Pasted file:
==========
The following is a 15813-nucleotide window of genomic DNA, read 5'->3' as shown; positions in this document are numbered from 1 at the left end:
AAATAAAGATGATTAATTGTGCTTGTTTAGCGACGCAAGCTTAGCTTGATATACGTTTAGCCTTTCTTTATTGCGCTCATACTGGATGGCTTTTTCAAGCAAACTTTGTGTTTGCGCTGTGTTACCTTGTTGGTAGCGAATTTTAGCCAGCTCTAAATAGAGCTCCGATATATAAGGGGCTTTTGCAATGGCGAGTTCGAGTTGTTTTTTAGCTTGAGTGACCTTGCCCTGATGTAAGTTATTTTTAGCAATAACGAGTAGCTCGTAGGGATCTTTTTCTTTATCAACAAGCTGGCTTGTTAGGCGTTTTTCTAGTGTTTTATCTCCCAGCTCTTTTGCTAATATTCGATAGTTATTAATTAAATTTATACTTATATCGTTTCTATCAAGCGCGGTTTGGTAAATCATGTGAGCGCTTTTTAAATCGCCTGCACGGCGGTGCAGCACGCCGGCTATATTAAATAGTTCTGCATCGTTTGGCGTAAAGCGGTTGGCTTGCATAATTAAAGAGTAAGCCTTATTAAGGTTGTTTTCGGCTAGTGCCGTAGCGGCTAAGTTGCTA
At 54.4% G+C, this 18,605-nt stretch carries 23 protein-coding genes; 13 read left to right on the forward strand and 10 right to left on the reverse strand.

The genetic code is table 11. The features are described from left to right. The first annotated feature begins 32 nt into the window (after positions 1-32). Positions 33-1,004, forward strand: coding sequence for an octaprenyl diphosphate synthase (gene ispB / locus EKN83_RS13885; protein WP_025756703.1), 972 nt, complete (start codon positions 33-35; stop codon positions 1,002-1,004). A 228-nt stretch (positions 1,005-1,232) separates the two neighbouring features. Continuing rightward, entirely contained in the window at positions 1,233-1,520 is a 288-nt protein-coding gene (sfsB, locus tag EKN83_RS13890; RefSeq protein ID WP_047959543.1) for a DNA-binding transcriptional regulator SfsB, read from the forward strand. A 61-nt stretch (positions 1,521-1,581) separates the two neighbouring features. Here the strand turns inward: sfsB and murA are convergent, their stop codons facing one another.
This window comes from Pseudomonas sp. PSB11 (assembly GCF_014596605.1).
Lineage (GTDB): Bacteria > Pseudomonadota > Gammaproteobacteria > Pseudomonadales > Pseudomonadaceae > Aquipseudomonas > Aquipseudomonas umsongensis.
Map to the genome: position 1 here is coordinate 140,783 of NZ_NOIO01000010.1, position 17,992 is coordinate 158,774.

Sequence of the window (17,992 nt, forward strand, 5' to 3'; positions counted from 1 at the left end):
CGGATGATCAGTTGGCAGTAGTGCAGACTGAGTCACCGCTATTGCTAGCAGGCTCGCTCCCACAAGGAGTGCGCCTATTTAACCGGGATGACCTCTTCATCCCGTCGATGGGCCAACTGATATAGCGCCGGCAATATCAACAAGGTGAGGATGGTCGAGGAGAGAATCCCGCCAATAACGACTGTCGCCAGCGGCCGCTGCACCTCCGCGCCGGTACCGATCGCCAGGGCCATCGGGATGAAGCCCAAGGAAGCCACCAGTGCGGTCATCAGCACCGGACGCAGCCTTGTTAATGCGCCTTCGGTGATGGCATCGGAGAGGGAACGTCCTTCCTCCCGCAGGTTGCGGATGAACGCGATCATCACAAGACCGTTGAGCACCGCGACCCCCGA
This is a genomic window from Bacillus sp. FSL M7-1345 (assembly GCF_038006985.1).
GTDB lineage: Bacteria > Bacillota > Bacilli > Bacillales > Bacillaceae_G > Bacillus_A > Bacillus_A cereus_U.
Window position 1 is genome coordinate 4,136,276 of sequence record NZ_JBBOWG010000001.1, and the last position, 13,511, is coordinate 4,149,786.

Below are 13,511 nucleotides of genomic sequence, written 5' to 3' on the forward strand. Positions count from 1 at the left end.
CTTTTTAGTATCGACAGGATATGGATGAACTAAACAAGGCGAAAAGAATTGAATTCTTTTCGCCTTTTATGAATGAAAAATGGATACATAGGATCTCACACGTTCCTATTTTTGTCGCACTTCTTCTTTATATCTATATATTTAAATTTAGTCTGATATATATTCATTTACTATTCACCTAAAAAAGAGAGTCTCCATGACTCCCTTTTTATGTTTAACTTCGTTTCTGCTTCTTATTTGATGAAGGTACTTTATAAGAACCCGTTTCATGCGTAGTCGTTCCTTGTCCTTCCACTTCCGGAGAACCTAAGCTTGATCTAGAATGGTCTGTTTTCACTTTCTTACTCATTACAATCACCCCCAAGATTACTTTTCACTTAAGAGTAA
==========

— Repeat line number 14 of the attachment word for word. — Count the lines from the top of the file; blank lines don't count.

CTTTTTAGTATCGACAGGATATGGATGAACTAAACAAGGCGAAAAGAATTGAATTCTTTTCGCCTTTTATGAATGAAAAATGGATACATAGGATCTCACACGTTCCTATTTTTGTCGCACTTCTTCTTTATATCTATATATTTAAATTTAGTCTGATATATATTCATTTACTATTCACCTAAAAAAGAGAGTCTCCATGACTCCCTTTTTATGTTTAACTTCGTTTCTGCTTCTTATTTGATGAAGGTACTTTATAAGAACCCGTTTCATGCGTAGTCGTTCCTTGTCCTTCCACTTCCGGAGAACCTAAGCTTGATCTAGAATGGTCTGTTTTCACTTTCTTACTCATTACAATCACCCCCAAGATTACTTTTCACTTAAGAGTAA